(2) The application shall contain the names and addresses and other details of the heirs or legal representatives and their relationship with the deceased and, be accompanied by an affidavit in its support, and thereupon, the application shall be decided after a summary enquiry by the authority concerned.' Pt. Shiv Charan Lal died on 16th September. 1973 and, therefore, the limitation began to run from the said date and any stay order passed by a court could not stop the running of limitation. So iar as the contention of the learned counsel on the question of abatement is concerned, we do not think that is really a material question. Whether the proceedings stood abated or not in the sense in which that expression is used in Order XXII. Civil Procedure Code really did not arise in the instant case. The short point was that an application for bringing, on record the legal representatives could be moved before the Prescribed Authority within one month from the death of a party to the proceeding. It is admitted by the learned counsel for the appellant that the new Limitation Act, 1963 is applicable to the proceedings under the U. P. Act No-13 of 1972. Sub-section (1) of Section 3 of the Limitation Act clearly lays down: 'Subject to the provisions contained in Sections 4 to 24 (inclusive) every suit instituted, appeal preferred, and application made after the prescribed period shall be dismissed, although limitation has not been set up as a defence.'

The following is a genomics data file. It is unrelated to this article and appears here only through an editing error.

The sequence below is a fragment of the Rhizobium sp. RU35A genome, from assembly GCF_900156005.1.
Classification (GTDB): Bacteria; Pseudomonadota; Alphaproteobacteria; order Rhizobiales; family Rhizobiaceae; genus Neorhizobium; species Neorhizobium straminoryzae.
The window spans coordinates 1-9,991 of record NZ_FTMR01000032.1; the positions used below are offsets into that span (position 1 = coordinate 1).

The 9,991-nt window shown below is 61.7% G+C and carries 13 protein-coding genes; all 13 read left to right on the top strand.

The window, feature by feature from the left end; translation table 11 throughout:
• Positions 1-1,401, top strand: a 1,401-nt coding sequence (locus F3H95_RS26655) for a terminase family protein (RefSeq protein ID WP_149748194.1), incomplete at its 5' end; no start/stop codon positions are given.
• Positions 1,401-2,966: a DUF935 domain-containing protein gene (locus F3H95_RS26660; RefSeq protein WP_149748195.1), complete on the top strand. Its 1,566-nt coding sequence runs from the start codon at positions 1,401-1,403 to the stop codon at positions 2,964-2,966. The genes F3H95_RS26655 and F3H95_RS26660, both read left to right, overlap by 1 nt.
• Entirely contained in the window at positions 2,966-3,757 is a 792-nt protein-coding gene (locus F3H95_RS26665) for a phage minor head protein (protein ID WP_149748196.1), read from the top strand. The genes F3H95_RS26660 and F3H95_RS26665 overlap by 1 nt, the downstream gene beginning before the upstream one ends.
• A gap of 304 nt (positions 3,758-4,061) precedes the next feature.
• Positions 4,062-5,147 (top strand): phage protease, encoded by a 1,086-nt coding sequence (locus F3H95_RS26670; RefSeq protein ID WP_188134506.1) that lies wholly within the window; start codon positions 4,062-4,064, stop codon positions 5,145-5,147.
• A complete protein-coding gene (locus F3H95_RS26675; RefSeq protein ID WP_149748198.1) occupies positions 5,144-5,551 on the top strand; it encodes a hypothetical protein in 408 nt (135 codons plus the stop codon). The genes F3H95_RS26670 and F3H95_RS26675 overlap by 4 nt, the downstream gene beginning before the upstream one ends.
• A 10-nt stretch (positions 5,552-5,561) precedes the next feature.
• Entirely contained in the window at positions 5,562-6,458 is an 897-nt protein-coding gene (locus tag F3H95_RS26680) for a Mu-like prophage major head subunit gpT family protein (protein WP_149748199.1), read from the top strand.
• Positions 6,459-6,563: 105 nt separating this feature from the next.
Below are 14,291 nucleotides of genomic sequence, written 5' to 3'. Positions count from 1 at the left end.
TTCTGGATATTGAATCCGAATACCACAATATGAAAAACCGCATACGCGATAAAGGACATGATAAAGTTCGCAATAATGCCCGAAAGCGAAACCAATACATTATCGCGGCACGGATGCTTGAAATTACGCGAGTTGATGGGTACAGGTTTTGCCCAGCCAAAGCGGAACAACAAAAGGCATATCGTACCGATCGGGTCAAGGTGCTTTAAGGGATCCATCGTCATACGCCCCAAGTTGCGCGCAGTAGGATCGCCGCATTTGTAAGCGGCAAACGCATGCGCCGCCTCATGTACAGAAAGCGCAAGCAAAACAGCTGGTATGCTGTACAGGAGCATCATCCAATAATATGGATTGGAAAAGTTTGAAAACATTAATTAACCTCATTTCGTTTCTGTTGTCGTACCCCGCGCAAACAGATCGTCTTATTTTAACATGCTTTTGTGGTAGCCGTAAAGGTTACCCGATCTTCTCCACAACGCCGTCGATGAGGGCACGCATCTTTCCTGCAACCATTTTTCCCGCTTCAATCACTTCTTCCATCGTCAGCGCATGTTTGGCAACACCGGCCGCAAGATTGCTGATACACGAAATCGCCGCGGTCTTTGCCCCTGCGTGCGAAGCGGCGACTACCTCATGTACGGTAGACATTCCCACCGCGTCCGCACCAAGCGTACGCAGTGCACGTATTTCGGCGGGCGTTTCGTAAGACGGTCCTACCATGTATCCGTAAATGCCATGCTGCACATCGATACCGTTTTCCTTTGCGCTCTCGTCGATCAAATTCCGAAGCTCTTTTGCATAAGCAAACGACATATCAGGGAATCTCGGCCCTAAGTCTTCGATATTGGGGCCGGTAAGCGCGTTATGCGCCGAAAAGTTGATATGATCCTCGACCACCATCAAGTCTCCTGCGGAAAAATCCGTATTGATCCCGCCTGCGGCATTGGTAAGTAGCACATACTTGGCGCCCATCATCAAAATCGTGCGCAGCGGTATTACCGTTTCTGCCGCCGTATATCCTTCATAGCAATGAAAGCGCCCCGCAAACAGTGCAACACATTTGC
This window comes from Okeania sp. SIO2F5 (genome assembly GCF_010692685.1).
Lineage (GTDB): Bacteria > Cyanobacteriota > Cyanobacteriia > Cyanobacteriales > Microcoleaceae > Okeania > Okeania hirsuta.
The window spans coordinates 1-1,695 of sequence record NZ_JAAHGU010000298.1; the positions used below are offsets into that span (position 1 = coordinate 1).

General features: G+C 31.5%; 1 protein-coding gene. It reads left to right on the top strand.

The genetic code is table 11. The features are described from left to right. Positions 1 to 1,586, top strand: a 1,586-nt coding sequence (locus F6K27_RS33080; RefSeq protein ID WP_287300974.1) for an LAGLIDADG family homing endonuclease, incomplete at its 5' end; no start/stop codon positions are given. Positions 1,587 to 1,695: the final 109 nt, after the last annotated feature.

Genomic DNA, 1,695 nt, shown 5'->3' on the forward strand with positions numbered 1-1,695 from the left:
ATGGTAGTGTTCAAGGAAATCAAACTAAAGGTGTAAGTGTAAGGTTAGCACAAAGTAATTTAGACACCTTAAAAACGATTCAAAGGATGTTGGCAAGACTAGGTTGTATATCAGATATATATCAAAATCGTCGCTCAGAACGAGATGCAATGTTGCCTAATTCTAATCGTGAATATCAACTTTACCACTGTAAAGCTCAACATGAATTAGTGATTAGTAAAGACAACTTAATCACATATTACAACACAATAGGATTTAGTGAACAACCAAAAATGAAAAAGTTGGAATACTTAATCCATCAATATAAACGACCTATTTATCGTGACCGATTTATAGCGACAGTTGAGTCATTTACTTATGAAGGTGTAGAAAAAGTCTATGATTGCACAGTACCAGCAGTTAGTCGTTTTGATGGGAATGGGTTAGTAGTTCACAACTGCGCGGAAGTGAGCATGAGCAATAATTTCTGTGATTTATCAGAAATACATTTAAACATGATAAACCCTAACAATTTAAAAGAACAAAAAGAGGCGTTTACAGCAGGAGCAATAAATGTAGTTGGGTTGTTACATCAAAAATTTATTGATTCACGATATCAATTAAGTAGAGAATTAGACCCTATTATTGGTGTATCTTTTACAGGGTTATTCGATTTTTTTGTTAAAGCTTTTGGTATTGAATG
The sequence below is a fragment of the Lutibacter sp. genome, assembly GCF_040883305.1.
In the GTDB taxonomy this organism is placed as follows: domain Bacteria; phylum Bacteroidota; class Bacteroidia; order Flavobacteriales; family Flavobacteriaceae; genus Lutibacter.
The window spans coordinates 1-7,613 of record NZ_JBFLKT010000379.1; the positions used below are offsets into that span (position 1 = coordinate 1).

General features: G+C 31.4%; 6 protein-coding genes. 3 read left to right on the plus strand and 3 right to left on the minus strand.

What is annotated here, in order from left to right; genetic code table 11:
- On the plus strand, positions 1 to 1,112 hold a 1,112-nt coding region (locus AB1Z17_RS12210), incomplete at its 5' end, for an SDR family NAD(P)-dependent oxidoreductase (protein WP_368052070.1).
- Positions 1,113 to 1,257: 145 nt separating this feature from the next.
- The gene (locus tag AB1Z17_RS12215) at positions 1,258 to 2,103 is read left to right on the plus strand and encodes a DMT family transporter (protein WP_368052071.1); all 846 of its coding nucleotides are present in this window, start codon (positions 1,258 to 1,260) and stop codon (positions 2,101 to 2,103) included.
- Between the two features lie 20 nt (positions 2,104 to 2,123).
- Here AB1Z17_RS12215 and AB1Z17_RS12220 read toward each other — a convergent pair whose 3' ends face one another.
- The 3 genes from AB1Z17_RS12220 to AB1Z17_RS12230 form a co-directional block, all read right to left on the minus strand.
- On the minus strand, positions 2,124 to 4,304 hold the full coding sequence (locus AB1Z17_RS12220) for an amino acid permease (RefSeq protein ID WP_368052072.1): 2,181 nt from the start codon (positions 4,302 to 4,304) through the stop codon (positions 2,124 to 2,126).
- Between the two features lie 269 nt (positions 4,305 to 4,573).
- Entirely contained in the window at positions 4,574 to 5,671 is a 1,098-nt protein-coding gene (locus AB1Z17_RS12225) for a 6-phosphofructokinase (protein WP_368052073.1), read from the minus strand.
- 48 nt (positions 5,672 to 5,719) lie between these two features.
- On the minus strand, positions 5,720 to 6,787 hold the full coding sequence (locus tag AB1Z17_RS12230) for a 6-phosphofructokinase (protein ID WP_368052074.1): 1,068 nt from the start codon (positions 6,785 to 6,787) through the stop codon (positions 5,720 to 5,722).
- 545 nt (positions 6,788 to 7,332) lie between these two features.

4. In this view of the matter, the legal representative was entitled to say that any application for substitution made beyond the period of one month was hit by the mandatory provision of Section 3 and was, therefore, bound to be rejected. Whether there was an abatement or not is not a material point and did not fall for adjudication. We think, with respect to the learned single Judge, that he should not have raised and gone into that question.